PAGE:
Cheshire East Schools' Funding
A delegation of ten people from Cheshire East schools, the local authority and MPs met with Minister for Schools Nick Gibb yesterday (Monday), to discuss the recent proposals from the National Funding Formula.
The delegation comprised: Fiona Bruce MP; David Rutley MP; Antionette Sandbach MP; Cllr Rachel Bailey, Leader Cheshire East Council; Jacky Forster Director of Education CEC; John Leigh, headteacher Sandbach High School; David Hermitt, headteacher Congleton High School; Sara Burns, headteacher Sandbach School; Richard Middlebrook, headteacher Alsager School and Ed O’Neill, headteacher Eaton Bank Academy.
The meeting with the minister was a result of the speech by Fiona Bruce MP in the Commons in December, highlighting the difficulties faced by schools in Cheshire East following the recent announcement of the national funding formula.
It had been hoped that, after several years of poor funding, the borough’s schools would have received a greater contribution and this was discussed with the minister.
Cheshire East Leader Rachel Bailey said: “I acknowledge the work and support of our local MPs and schools. Cheshire East Council is committed to continue to work with schools to develop options to present to the minister as part of the consultation. This is to ensure we protect the outstanding education and skills offer across Cheshire East. Our children and young people have a right to at least the same minimum national curriculum offer and opportunities which other similar schools and authorities will have. We are extremely proud of all our schools and we wish to do all we can to help them to continue to deliver the very high standard of education that has rewarded many of our schools with good or outstanding Ofsted ratings.”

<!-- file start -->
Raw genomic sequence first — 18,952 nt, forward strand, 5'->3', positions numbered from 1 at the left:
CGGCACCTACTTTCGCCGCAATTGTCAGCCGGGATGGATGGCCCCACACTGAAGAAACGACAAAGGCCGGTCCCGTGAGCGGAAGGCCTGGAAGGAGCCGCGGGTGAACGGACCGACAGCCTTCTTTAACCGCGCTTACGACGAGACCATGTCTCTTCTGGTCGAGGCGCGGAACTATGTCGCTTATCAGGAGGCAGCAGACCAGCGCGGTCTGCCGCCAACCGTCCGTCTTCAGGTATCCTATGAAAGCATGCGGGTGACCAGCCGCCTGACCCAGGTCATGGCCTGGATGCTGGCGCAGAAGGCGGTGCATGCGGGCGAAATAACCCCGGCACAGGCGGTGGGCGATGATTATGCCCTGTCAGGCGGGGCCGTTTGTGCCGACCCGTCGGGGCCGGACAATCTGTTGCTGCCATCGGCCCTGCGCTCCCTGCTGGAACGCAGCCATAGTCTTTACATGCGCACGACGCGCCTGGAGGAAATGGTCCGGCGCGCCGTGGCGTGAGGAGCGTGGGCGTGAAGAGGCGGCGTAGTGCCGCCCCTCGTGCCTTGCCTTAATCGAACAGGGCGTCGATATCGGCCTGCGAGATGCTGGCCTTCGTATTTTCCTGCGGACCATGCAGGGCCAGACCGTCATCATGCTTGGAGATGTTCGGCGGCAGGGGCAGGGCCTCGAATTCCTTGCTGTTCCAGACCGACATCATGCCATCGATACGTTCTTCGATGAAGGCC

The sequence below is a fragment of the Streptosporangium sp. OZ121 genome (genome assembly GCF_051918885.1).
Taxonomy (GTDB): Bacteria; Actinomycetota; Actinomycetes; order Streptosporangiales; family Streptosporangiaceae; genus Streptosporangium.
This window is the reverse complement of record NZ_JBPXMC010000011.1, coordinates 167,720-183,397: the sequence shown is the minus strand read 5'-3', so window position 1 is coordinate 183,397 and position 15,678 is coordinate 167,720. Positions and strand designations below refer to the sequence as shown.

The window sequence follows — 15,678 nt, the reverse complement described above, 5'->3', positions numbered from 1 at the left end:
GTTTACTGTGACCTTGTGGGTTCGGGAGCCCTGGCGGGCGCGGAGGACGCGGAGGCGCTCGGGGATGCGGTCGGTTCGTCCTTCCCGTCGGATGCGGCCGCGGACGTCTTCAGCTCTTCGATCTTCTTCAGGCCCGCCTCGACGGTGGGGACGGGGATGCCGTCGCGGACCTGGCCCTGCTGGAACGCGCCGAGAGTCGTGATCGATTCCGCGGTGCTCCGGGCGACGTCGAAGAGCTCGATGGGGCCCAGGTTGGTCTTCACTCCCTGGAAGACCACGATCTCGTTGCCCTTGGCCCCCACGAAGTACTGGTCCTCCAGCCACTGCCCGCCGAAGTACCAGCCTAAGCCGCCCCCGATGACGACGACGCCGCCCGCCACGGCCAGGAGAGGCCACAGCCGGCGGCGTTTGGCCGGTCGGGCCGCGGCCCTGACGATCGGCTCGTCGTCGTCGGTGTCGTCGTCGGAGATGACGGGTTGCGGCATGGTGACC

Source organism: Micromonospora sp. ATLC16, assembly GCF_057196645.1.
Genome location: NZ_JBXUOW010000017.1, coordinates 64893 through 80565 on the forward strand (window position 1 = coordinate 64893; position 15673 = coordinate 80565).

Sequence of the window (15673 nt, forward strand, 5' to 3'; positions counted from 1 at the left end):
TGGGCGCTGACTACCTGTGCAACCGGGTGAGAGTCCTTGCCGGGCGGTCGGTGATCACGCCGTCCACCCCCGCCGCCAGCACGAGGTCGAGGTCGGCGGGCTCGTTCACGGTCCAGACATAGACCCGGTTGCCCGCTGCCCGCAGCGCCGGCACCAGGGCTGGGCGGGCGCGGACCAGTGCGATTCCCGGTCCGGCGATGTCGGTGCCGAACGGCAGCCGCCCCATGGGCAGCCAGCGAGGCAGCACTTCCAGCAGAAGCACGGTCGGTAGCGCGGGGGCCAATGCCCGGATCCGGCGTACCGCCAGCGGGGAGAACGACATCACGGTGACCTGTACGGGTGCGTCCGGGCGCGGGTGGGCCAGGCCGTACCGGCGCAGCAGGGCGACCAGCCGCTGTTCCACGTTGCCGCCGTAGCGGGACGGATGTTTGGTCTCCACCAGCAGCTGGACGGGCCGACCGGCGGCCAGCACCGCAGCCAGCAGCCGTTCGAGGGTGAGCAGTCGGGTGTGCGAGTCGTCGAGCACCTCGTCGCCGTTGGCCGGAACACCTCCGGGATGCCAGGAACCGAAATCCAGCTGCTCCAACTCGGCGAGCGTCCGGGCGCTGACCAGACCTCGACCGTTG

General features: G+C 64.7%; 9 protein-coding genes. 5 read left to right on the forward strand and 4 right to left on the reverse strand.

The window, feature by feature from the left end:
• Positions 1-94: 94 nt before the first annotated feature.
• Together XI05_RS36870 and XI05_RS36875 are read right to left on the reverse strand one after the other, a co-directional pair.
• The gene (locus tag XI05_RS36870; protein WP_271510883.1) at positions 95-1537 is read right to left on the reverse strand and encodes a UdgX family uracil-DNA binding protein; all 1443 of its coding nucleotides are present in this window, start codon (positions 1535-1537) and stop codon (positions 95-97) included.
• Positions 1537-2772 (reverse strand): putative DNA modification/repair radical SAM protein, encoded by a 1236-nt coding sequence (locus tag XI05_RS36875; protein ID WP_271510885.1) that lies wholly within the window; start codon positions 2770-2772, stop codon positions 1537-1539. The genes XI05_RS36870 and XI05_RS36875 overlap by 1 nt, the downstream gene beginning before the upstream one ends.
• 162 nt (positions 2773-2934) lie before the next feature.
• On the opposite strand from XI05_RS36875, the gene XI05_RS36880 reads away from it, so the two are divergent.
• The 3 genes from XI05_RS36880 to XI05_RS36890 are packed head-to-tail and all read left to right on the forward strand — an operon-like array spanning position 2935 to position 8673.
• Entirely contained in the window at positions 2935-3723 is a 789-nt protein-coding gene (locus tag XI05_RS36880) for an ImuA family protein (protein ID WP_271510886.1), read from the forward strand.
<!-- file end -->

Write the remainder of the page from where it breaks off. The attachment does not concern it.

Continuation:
After hearing of the many concerns expressed by the delegation, the Minister gave a clear commitment to work with the local authority, Cheshire East schools and MPs to explore a number of potential avenues to address the current funding situation as part of the ongoing consultation process, which would continue until March.
The meeting was described as focused and productive, the minister listened to the range of reasoned points, including the inequality of the proposed funding, the seriously damaging effect on curriculum provision, the attendant drop in teaching standards, vastly reduced extra-curricular opportunities for children and the economic reality of the unsustainable financial viability of schools in Cheshire East.
The minister indicated a clear commitment to work with headteachers, the local authority and MPs to explore a number of potential exceptional circumstances that have created an anomaly.